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FLASHBACK: WHO Senior Official Said ‘If I had COVID-19, I want to be treated in China’



Senior Advisor to the World Health Organization’s Director-General Dr. Bruce Aylward said in February that if he was diagnosed with COVID-19, he would want to be treated in China.

“The first thing in the response is there has to be a shift in mindsets. Again, around the world, people are thinking oh gosh how do we live with this and manage this disaster instead of gosh this virus is gonna show up in our country, we’re gonna find it within the first week,” he said at the time.

Dr. Aylward led the WHO’s mission to China in February and praised the Chinese government’s response to the emerging epidemic and described their efforts to contain the virus as “ambitious, agile and aggressive” after he and his team returned.

“We’re going to find every case. We’re going to go after every contact. We are going to make sure that we isolate them and keep these people alive.” Dr. Aylward explained, “So they survive in the case. The rest of the world would access the expertise of China. They’ve done this at scale. They know what they’re doing and they’re really really good at it. And they’re really keen to help.”

He added, “If I had COVID-19, I would want to be treated in China.”

Dr. Aylward and the WHO are under intense scrutiny by the Trump administration after President Donald Trump announced this week that he’s pausing U.S. funding to the organization over its alleged “China-centric” nature.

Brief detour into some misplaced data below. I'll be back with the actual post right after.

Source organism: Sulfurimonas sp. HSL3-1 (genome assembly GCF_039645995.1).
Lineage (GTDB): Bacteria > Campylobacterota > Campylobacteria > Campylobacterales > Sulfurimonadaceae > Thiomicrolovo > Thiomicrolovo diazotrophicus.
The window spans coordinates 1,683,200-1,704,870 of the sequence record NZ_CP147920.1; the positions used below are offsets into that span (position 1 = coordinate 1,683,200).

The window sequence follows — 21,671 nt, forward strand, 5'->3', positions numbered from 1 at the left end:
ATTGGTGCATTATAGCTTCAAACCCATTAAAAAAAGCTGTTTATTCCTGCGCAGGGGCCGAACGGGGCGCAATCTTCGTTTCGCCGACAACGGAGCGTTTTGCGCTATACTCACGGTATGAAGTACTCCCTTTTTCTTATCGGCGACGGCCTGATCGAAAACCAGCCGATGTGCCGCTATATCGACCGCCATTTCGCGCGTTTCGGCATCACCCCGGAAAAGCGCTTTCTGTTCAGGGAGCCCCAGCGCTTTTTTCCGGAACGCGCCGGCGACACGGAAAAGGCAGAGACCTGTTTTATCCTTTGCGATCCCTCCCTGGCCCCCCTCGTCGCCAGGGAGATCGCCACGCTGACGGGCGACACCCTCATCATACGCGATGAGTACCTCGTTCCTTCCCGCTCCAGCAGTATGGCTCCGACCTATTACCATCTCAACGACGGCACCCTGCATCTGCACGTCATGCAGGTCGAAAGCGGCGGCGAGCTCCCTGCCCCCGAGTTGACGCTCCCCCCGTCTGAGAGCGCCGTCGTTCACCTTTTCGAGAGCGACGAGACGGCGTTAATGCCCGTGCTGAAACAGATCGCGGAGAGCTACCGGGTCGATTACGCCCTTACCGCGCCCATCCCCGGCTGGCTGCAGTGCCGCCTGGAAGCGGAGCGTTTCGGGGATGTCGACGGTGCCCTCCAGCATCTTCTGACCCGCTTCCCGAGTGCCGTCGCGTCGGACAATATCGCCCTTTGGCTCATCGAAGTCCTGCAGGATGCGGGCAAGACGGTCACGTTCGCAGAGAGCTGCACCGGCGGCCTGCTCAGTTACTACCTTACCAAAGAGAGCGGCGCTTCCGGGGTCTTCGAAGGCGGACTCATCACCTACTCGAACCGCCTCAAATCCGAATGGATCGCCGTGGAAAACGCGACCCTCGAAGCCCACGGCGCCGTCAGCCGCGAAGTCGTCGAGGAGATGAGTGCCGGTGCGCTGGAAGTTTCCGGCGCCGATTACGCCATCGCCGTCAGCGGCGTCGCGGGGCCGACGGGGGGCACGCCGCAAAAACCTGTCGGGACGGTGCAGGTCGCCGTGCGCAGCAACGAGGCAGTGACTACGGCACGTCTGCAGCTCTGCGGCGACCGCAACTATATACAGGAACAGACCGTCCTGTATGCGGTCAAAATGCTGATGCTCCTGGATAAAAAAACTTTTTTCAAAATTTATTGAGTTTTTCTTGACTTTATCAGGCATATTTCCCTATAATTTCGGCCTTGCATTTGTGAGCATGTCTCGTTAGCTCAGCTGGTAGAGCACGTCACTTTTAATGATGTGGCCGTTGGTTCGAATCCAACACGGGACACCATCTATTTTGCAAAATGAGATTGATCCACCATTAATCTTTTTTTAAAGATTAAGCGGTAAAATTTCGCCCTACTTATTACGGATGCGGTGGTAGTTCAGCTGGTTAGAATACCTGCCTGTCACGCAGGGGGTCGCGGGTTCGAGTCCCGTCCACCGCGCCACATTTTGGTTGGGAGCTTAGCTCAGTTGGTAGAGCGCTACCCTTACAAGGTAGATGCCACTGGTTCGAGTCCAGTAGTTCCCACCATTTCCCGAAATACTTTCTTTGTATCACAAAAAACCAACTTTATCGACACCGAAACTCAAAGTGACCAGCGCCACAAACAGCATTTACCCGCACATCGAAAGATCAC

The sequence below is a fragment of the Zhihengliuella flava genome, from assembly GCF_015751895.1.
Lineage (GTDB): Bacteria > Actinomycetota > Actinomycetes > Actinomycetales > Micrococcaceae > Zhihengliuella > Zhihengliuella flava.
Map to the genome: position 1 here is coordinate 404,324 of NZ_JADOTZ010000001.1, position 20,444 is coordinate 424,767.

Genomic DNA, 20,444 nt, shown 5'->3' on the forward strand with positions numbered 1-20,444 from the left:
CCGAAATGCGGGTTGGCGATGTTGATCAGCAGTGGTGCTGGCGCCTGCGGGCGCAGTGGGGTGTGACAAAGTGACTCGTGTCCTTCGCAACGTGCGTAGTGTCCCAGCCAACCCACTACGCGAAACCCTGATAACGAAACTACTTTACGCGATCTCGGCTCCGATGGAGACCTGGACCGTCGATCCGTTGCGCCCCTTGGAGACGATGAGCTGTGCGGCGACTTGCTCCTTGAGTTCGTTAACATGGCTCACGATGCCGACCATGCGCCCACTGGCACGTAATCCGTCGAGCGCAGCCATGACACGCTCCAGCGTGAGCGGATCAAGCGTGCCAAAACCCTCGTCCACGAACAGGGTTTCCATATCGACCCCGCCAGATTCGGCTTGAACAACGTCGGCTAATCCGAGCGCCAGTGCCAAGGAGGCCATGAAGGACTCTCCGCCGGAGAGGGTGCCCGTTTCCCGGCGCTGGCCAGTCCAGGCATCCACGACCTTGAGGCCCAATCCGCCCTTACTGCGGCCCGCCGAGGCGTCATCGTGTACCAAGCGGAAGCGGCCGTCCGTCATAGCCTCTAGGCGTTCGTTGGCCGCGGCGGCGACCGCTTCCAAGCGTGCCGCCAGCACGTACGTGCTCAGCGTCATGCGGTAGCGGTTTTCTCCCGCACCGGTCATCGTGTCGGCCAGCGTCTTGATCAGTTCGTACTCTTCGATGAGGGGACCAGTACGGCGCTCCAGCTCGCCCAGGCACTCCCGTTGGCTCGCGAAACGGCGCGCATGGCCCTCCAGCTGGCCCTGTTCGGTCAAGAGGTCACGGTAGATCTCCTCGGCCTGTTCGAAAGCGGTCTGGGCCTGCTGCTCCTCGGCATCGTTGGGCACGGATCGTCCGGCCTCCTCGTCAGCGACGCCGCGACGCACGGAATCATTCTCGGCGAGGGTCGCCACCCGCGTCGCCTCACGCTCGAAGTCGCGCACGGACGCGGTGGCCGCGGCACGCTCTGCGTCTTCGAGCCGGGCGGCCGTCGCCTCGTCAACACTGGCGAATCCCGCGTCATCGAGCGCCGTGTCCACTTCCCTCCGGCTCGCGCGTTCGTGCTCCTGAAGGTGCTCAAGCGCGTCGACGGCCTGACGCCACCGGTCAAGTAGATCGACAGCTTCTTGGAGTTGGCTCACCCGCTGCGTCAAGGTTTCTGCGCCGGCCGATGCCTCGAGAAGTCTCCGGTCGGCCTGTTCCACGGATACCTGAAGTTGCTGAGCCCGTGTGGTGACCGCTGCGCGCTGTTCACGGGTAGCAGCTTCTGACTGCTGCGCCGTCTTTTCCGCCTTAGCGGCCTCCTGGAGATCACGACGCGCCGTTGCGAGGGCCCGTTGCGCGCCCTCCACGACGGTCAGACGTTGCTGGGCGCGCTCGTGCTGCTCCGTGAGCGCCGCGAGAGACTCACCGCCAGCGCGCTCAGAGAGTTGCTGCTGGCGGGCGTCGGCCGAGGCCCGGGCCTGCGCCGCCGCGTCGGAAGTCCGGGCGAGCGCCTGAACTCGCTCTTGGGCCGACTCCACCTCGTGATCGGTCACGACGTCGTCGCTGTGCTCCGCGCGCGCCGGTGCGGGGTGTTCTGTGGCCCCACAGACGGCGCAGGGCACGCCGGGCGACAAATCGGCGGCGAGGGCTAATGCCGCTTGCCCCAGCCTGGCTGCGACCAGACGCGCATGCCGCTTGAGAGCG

Some of what the President was referring to comes from Dr. Aylward’s response to the pandemic. During a recent interview with a Hong Kong based-reporter Taiwan’s status with the WHO (it’s currently banned from membership), however, he responded that she had “already talked about China” and then hung up when pressed again to comment.

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Elizabeth Warren Acknowledges Unintended Consequences of Obamacare



Elizabeth Warren

Senator Elizabeth Warren of Massachusetts, a longtime supporter of the Affordable Care Act, commonly known as Obamacare, is now acknowledging the unintended consequences of the healthcare legislation, particularly its impact on industry consolidation and rising healthcare prices.

Warren, who has been a vocal proponent of Obamacare, has recently had what the Wall Street Journal reported as an “epiphany” regarding the consequences of the healthcare law. In a letter addressed to the Health and Human Services Department inspector general, Warren, along with Senator Mike Braun of Indiana, expressed concerns about vertically-integrated healthcare companies potentially increasing prescription drug costs and evading federal regulations.

According to reports from Fox News, the bipartisan letter highlighted issues with the nation’s largest health insurers allegedly bypassing Obamacare’s medical loss ratio (MLR). According to Warren, these insurers, through vertical integration, have manipulated the system, leading to “sky-high prescription drug costs and excessive corporate profits.”

The senators detailed how conglomerates, like UnitedHealth Group, with ownership across various healthcare sectors, could inflate medical payments to pharmacies and, by realizing those payments on the pharmacy side, appear to comply with MLR requirements while retaining more profits.

Moreover, despite the Democrats’ argument that the MLR would benefit patients, it has incentivized insurers to merge with or acquire pharmacy benefit managers (PBMs), retail and specialty pharmacies, and healthcare providers. This, in turn, has made healthcare spending less transparent, as insurers can allegedly shift profits to their affiliates by increasing reimbursements.

Warren, who has consistently voted against Obamacare repeal efforts, notably advocated for a “Medicare for All” proposal during her 2020 presidential campaign. Despite her prior support for the healthcare law, Warren’s recent concerns about its unintended consequences have raised questions about the long-term effects of Obamacare and its impact on the healthcare industry.

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